* Euro zone bond yields down 1-4 bps
* German 10-year bond yield hits week-low
* Greece bond yields at 2-1/2 month low
* Euro zone periphery govt bond yields tmsnrt.rs/2ii2Bqr (Updates)
By Fanny Potkin
LONDON, April 27 (Reuters) - Euro zone bonds yields fell on Friday as a cautious European Central Bank helped markets regain their footing after a U.S.-led sell off earlier in the week.
ECB chief Mario Draghi played down concerns over softness in the euro zone economy on Thursday as the ECB sought to bolster expectations for a gradual withdrawal of its monetary stimulus.
Analysts said that investors who had been reluctant to buy European government debt because of ECB event risk had moved back into the market. “The ECB meeting was taken on the dovish side, because there was no mention of monetary policy and they seemed to be wavering as to whether to announce what to do (on quantitative easing) at the June or the July meeting,” said Rabobank rates strategist Lyn Graham-Taylor.
U.S. 10-year Treasury yields have fallen back after breaking 3 percent earlier this week on concerns about rising inflation and growing borrowing by the U.S. government.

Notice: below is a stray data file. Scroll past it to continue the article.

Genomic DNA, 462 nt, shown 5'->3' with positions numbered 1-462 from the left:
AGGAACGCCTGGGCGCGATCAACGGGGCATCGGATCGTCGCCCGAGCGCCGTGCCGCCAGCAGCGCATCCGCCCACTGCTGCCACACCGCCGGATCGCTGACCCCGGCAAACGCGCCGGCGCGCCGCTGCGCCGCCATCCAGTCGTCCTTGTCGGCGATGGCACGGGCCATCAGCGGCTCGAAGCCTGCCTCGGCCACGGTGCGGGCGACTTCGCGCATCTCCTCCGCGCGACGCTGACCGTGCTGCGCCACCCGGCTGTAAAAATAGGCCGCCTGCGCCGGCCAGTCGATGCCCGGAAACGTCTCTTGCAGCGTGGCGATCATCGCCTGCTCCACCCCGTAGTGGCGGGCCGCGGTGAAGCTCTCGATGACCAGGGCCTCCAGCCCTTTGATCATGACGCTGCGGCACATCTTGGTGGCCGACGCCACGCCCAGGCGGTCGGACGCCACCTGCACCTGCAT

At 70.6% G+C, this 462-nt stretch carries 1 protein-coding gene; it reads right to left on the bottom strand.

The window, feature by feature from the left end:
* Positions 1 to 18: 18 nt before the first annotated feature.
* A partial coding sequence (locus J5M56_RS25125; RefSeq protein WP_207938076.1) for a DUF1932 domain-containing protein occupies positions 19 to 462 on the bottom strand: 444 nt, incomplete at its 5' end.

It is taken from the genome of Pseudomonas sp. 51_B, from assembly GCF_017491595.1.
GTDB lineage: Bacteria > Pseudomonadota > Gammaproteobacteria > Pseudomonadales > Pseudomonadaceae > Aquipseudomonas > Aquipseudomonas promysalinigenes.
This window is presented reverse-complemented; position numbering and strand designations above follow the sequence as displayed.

They remained below that level after U.S. economic growth data on Friday, with the recovery in U.S. bonds supporting euro zone debt markets.
Euro zone borrowing costs were down 1-4 basis points across the board.
“There’s relief for euro zone bonds markets from the sharp U.S-led selloff we’ve seen over the last seven days,” said Commerzbank rates analyst Rainer Guntermann.
“There’s underlying support from here on for Europe markets that has to do with the pent-up re-investments from the ECB portfolios, with high pay backs last week, and which still need to be re-invested by the national central banks.”
Germany’s 10-year Bund yield hit a one-week low of 0.564 percent, below six-week highs hit earlier this week at 0.655 percent. It was set for the biggest weekly fall in four weeks, according to Reuters data.
Euro zone debt markets were also bolstered after data showed Britain’s economy slowed much more sharply than expected in the first three months of 2018, raising questions over whether the Bank of England will raise rates next month.
ECB board member Yves Mersch said on Friday that euro zone inflation would continue to rise but only slowly, largely repeating the bank’s policy message from its rate meeting on Thursday.
Greece’s government bond yields meanwhile hit a 2-1/2 month low as euro zone finance ministers said they are set to decide in June on the future steps to help Greece successfully end its current bailout programme.
“News that discussions will begin is positive for Greece and GGBs (Greek government bonds) given that Germany’s finance minister remains the harshest on debt relief and is now open to talks,” said DZ Bank rates strategist Sebastian Fellechner. (Reporting by Fanny Potkin, additional reporting by Dhara Ranasinghe; Editing by Alison Williams, William Maclean and Peter Graff)